FBI begins tracking animal abuse like it does murder, rape

For the first time ever, the FBI began collecting data on animal cruelty crimes


By Lisa Gutierrez
The Kansas City Star

WASHINGTON — The plight last week of a malnourished Yorkshire terrier mix found wandering a Kansas City street with a muzzle that had been bound shut angered many people.

A police officer saw the dog running along Bannister Road and took him to the Kansas City Animal Shelter, where the friendly little pup quickly became known as “Bannister.”

One commenter who read Bannister’s story on KansasCity.com wrote: “There is a special kind of hell for a person who would do this to an animal!”

As of this month, there’s a special place in FBI databases for people who abuse animals like Bannister.

For the first time ever, the FBI began collecting data on animal cruelty crimes through its National Incident-Based Reporting System. Data collected this year will be available for public review in 2017.

Kate Fields, the president and CEO of The Humane Society of Greater Kansas City, applauds the move.

“I think it’s brilliant that the FBI is recognizing it, finally, and doing something about it,” she said.

Every Monday morning, Fields begins her week by reading emails and listening to phone messages from people reporting suspected animal abuse around the metro. This week, someone called to report cats living in a house where no one had been seen in three weeks.

The FBI defines animal cruelty as “intentionally, knowingly, or recklessly taking an action that mistreats or kills any animal without just cause, such as torturing, tormenting, mutilation, maiming, poisoning, or abandonment.”

Law enforcement officials will choose one of four categories to report animal abuse to the FBI: simple/gross neglect, intentional abuse and torture, organized abuse such as dog-fighting and animal sexual abuse.

Bannister, a malnourished Yorkshire terrier mix, had his mouth bound shut

Bannister, a malnourished Yorkshire terrier mix, was found on Monday by a Kansas City police officer and taken to KC Pet Project for help. After matted fur was removed around the mouth, wounds from someone binding the dogs mouth were found.

The cases are heinous. Pets chopped up with machetes. Puppies set on fire. A pit bull named Rosie was doused with hydrochloric acid in one of the cruelest cases in San Antonio history.

Animals are thrown out of cars and buildings, as with the Tibetan spaniel who lost his eyes after he was thrown from a third-floor balcony in Kansas City in November 2014.

Last winter someone left a puppy in a crate to freeze to death in a Michigan park; a young girl found it frozen and covered in feces.

Earlier this month in West Virginia a dog named Cuffs was found with his testicles bound by zip ties.

The move to track the crimes reflects research that shows a connection between animal abuse and violence against people.

A study from the Association of Prosecuting Attorneys, for instance, revealed that 76 percent of animal abusers also abuse someone in their family.

“I think what really prompted this was that there are just so many studies out showing a relationship between violence against humans and the relationship to abuse against animals,” said Bob Baker, executive director of the Missouri Alliance for Animal Legislation in St. Louis.

The research has been very clear on that connection, but it has taken the law enforcement community a while to recognize it, John Thompson, the deputy executive director of the National Sheriffs’ Association, told NPR recently.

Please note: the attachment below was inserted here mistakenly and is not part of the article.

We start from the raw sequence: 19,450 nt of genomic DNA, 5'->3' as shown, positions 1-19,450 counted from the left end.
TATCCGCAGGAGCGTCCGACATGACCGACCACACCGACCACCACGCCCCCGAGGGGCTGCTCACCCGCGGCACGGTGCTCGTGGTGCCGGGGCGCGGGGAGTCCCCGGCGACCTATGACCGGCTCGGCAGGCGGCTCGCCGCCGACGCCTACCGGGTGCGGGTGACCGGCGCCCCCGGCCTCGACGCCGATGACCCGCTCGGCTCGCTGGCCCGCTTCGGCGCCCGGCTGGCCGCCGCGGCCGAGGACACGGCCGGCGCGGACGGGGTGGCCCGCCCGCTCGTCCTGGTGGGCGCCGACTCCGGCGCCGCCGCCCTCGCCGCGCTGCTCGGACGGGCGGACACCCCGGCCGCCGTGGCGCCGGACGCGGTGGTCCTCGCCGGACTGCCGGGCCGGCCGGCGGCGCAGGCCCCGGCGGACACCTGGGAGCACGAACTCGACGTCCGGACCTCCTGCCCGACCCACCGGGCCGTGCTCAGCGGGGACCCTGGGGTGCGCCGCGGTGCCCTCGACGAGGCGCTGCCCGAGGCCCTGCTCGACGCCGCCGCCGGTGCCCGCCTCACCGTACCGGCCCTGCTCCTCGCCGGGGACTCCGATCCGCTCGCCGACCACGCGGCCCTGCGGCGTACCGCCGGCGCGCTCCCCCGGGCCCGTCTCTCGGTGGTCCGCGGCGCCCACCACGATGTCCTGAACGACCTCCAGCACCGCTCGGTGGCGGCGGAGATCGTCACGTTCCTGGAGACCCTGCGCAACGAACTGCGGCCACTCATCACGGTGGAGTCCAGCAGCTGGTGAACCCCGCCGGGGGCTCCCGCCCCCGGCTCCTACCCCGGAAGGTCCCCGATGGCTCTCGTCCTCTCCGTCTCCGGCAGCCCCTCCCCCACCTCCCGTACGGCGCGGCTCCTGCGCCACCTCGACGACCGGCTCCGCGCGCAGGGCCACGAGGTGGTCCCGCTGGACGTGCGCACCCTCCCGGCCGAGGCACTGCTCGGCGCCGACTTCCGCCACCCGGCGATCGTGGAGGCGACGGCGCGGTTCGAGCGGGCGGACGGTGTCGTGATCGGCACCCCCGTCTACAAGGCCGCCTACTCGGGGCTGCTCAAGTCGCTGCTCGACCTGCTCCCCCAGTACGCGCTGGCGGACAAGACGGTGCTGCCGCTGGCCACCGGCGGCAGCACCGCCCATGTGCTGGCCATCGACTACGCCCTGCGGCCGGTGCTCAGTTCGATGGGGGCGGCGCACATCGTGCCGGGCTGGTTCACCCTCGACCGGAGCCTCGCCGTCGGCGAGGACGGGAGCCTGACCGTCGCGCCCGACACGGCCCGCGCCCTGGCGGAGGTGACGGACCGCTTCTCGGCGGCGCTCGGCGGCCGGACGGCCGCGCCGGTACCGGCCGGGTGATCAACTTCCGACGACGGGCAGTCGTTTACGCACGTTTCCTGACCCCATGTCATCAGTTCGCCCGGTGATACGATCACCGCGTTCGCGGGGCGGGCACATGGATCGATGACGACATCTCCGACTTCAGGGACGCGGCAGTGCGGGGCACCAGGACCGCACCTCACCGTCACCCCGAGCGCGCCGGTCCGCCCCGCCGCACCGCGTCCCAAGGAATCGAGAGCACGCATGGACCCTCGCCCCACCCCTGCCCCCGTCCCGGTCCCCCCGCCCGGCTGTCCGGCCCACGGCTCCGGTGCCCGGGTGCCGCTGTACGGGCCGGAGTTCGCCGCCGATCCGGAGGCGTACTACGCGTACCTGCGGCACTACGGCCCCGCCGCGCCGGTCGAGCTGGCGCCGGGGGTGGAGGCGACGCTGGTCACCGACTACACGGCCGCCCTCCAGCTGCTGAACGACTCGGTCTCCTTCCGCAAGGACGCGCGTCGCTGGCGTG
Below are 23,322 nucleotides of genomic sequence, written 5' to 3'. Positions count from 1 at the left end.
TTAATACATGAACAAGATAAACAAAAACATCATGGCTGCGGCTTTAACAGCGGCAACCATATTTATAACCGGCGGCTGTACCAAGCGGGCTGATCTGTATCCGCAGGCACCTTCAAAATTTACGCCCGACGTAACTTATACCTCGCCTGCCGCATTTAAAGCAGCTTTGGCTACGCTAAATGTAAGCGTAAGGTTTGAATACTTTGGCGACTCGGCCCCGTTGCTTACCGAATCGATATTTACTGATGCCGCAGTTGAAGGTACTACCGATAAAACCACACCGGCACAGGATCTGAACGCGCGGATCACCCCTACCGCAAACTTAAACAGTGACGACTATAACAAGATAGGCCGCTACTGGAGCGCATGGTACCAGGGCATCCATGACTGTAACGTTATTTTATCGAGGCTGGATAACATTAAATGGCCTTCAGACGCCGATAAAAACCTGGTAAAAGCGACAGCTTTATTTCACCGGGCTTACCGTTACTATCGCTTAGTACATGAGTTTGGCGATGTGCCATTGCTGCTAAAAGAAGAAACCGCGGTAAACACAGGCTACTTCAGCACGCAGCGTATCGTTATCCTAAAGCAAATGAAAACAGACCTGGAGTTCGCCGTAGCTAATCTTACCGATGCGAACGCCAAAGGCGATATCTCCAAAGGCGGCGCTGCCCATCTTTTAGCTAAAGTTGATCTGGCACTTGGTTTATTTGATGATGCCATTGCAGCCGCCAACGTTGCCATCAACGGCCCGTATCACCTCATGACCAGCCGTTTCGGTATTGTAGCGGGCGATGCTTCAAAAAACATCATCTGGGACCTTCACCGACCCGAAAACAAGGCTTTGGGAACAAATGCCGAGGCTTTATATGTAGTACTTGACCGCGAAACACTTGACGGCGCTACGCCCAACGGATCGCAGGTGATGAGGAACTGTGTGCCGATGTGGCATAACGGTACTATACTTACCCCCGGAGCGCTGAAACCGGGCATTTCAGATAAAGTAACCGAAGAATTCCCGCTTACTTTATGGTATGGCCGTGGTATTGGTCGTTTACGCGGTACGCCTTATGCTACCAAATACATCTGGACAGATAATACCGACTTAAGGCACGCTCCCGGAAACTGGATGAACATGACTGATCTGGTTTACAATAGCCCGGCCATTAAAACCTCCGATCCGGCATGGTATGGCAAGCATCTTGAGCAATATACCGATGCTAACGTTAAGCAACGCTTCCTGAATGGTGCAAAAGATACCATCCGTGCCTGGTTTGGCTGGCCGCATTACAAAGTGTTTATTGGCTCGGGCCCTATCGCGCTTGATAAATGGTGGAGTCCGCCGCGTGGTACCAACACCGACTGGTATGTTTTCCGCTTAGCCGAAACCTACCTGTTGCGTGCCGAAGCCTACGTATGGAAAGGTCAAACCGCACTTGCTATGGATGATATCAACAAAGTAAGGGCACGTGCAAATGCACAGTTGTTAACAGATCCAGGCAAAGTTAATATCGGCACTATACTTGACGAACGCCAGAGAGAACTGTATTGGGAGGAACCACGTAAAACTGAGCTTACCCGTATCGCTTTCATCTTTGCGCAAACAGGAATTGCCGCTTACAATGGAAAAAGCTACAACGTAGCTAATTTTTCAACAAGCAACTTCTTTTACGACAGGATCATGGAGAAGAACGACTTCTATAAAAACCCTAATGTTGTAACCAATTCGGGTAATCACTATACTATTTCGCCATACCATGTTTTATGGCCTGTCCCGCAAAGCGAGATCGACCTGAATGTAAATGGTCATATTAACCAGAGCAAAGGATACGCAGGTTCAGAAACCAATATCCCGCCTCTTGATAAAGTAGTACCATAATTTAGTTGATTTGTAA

“If you look back at the Son of Sam and (Jeffrey) Dahmer and Ted Bundy in Florida, if you look at the serial killers, the majority of them abused animals prior to turning on humans, and even one admitted, ‘I did it to see how the animal would die before I killed a human,’ ” Thompson said.

“It’s amazing. The school shooters — Pearl, Mississippi, and Columbine — they all abused animals and killed animals prior to their shooting spree. The data’s there, and it’s not just guesswork, it’s actual documented data.”

Acting on that data, the city of Milwaukee two years ago launched a first-of-its-kind public awareness campaign to stop both animal and domestic abuse.

The goal: convince people to call 911 when they suspect animal cruelty.

The message: People have the power to stop two forms of abuse with one phone call.

The campaign unleashed a blitz of radio and TV ads and social media messages. Billboards showed pictures of abused pets next to pictures of young children with the provocative message: “She’s next.”

“We need a new way to expose domestic violence and catch the abusers,” John Chisholm, the Milwaukee County District Attorney, said of the campaign.

“It’s just simple math. If we can increase the number of opportunities the police have to investigate domestic abuse inside the home, the more families we can help get the resources they need and move them into safer environments.”

According to The Humane Society of the United States, surveys suggest that people who intentionally abuse animals are predominately male and younger than 30, though children as young as 5 have been known to abuse animals.

The fact that the FBI is now tracking the data doesn’t change local or state laws concerning animal cruelty or make it easier to prosecute abusers. But it’s a start, animal welfare activists say.

“People think it’s really easy to get someone charged with crimes, and it’s not,” Baker said. “So when the FBI announces that it’s serious, we hope that it spurs other agencies to take it seriously also.”

Copyright 2016 The Kansas City Star 

McClatchy-Tribune News Service

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